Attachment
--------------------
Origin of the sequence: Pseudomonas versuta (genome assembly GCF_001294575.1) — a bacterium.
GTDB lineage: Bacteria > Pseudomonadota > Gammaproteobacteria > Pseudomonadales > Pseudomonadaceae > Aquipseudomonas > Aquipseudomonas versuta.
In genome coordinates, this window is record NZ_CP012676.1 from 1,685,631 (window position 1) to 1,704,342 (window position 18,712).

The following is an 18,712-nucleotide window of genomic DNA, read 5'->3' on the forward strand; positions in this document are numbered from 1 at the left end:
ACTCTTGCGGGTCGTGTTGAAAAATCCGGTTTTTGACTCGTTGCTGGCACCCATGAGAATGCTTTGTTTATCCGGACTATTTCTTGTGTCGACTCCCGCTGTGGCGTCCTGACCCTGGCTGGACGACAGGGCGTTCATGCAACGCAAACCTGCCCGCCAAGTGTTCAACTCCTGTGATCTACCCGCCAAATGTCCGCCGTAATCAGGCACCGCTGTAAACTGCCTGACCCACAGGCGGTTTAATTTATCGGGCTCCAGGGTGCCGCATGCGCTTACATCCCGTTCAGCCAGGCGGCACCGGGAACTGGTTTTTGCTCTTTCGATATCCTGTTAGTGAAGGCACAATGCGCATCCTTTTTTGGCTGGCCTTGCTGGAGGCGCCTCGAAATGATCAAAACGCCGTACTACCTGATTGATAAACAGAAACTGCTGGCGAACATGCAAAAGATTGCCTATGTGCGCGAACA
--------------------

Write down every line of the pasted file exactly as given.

Origin of the sequence: Pseudomonas versuta (genome assembly GCF_001294575.1) — a bacterium.
GTDB lineage: Bacteria > Pseudomonadota > Gammaproteobacteria > Pseudomonadales > Pseudomonadaceae > Aquipseudomonas > Aquipseudomonas versuta.
In genome coordinates, this window is record NZ_CP012676.1 from 1,685,631 (window position 1) to 1,704,342 (window position 18,712).

The following is an 18,712-nucleotide window of genomic DNA, read 5'->3' on the forward strand; positions in this document are numbered from 1 at the left end:
ACTCTTGCGGGTCGTGTTGAAAAATCCGGTTTTTGACTCGTTGCTGGCACCCATGAGAATGCTTTGTTTATCCGGACTATTTCTTGTGTCGACTCCCGCTGTGGCGTCCTGACCCTGGCTGGACGACAGGGCGTTCATGCAACGCAAACCTGCCCGCCAAGTGTTCAACTCCTGTGATCTACCCGCCAAATGTCCGCCGTAATCAGGCACCGCTGTAAACTGCCTGACCCACAGGCGGTTTAATTTATCGGGCTCCAGGGTGCCGCATGCGCTTACATCCCGTTCAGCCAGGCGGCACCGGGAACTGGTTTTTGCTCTTTCGATATCCTGTTAGTGAAGGCACAATGCGCATCCTTTTTTGGCTGGCCTTGCTGGAGGCGCCTCGAAATGATCAAAACGCCGTACTACCTGATTGATAAACAGAAACTGCTGGCGAACATGCAAAAGATTGCCTATGTGCGCGAACA